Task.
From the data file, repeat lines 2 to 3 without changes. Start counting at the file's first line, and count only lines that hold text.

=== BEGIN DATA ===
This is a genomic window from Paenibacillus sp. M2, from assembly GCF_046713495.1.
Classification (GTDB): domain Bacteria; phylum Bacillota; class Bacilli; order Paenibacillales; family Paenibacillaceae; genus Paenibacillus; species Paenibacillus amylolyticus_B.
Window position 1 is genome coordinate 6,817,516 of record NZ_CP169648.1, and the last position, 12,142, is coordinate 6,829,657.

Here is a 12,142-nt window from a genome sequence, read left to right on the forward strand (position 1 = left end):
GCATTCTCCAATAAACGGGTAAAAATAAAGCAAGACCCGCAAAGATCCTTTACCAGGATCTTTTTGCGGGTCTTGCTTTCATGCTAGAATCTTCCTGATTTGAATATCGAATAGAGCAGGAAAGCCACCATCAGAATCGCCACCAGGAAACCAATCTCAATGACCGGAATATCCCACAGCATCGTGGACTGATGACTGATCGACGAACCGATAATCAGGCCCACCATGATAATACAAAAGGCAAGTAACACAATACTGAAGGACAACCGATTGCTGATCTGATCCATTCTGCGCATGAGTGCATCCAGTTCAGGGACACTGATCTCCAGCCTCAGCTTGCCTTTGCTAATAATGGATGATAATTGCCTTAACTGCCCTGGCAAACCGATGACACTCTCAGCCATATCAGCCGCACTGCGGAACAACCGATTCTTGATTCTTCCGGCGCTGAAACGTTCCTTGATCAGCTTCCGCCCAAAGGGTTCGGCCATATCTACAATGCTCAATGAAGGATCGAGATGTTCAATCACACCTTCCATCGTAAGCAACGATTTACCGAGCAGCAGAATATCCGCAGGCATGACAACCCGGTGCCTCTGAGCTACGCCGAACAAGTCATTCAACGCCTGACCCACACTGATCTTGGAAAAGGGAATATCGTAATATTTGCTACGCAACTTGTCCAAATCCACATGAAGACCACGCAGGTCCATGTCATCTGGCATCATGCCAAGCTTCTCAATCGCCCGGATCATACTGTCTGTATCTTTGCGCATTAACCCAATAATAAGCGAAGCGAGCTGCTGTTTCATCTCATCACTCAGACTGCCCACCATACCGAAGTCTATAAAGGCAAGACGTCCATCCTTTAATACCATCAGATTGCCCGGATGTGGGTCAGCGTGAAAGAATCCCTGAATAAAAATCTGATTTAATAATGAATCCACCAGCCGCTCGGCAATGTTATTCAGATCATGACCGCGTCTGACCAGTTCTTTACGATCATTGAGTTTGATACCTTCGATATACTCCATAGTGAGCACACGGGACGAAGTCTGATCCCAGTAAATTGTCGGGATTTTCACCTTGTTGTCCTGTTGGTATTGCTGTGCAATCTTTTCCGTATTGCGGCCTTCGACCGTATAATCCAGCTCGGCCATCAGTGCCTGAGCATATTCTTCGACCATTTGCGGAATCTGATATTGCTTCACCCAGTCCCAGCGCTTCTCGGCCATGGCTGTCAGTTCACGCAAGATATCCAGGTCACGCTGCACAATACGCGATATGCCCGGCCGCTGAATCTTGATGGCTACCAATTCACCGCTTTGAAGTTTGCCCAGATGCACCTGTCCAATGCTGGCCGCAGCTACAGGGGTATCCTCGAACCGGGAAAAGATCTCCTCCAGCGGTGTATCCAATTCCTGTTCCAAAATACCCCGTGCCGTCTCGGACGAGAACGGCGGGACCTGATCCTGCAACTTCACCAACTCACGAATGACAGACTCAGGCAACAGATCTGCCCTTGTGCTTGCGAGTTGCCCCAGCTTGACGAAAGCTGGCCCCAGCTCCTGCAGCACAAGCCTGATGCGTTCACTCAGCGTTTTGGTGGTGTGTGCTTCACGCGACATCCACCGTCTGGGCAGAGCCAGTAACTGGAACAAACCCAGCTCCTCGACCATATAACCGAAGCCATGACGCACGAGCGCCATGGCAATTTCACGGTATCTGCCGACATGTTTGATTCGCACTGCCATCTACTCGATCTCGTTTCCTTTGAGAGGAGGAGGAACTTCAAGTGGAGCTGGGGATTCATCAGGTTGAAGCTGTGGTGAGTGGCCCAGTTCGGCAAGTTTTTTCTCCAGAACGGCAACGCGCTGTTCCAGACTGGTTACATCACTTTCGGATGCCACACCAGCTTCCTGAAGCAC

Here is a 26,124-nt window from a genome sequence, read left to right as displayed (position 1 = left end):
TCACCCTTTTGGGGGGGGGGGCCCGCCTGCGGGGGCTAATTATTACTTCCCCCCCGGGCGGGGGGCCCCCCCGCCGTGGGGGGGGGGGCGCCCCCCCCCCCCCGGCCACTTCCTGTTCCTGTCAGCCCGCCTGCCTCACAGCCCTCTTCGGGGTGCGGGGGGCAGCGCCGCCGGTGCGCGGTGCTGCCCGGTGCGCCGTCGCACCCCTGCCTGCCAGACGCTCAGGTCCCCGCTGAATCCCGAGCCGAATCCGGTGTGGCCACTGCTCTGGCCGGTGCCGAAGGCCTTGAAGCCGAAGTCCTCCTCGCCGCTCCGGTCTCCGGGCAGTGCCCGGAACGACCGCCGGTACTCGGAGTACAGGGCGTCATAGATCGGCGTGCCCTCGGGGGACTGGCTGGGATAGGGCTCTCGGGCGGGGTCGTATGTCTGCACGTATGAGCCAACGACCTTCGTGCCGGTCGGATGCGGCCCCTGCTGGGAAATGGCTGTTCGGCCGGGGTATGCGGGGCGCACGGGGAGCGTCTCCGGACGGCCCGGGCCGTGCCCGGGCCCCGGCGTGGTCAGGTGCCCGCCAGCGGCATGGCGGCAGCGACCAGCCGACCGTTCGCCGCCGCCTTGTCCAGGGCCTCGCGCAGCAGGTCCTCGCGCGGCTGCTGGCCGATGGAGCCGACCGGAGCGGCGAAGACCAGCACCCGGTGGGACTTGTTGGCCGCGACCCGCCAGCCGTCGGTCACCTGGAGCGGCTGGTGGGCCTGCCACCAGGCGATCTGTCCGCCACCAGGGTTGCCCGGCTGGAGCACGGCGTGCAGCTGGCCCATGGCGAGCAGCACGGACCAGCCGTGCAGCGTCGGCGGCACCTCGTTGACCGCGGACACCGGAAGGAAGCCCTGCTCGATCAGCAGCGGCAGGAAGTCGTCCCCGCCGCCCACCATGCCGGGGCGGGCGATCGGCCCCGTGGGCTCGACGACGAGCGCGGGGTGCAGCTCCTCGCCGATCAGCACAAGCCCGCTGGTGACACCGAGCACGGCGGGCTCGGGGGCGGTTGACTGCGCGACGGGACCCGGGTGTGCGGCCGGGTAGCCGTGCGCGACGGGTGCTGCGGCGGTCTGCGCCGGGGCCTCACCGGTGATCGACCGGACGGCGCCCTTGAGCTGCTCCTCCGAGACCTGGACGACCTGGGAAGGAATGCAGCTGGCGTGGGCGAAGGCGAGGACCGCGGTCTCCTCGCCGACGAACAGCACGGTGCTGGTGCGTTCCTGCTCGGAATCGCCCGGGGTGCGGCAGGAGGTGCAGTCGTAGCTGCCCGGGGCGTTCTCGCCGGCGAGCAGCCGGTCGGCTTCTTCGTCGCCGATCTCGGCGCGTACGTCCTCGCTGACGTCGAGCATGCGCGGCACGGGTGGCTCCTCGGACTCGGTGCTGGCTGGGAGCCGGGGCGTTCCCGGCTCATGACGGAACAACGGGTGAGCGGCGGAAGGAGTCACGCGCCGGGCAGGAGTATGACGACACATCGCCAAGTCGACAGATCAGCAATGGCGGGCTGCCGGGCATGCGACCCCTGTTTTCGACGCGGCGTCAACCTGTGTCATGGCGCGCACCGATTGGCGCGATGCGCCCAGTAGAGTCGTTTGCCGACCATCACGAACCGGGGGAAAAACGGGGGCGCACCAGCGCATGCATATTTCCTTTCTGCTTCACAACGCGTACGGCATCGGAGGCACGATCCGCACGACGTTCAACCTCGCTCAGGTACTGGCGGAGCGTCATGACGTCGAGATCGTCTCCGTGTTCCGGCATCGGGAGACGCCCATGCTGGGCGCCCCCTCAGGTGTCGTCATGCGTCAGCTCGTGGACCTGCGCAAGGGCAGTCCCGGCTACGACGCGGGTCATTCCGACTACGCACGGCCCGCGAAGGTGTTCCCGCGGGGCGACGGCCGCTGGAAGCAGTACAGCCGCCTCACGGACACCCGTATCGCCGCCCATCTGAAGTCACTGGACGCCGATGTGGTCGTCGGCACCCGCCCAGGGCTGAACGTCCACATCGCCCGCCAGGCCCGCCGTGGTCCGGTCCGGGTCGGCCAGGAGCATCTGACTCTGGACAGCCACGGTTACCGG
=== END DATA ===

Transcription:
Classification (GTDB): domain Bacteria; phylum Bacillota; class Bacilli; order Paenibacillales; family Paenibacillaceae; genus Paenibacillus; species Paenibacillus amylolyticus_B.
Window position 1 is genome coordinate 6,817,516 of record NZ_CP169648.1, and the last position, 12,142, is coordinate 6,829,657.